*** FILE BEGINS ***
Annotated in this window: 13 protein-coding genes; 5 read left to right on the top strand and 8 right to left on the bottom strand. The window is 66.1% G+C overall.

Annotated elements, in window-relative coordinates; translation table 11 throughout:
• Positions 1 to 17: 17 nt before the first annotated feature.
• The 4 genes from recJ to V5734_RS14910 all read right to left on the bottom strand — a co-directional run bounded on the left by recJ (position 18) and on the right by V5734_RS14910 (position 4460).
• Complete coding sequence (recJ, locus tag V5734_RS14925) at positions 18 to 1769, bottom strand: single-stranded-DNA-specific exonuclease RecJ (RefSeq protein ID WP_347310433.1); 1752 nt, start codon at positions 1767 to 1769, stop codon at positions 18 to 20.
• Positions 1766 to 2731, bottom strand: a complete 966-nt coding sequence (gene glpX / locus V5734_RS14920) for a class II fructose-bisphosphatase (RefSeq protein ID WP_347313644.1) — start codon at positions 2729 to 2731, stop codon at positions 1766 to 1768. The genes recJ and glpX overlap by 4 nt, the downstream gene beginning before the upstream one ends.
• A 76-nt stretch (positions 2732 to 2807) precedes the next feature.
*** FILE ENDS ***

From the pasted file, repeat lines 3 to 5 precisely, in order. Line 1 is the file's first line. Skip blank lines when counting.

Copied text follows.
• Positions 1 to 17: 17 nt before the first annotated feature.
• The 4 genes from recJ to V5734_RS14910 all read right to left on the bottom strand — a co-directional run bounded on the left by recJ (position 18) and on the right by V5734_RS14910 (position 4460).
• Complete coding sequence (recJ, locus tag V5734_RS14925) at positions 18 to 1769, bottom strand: single-stranded-DNA-specific exonuclease RecJ (RefSeq protein ID WP_347310433.1); 1752 nt, start codon at positions 1767 to 1769, stop codon at positions 18 to 20.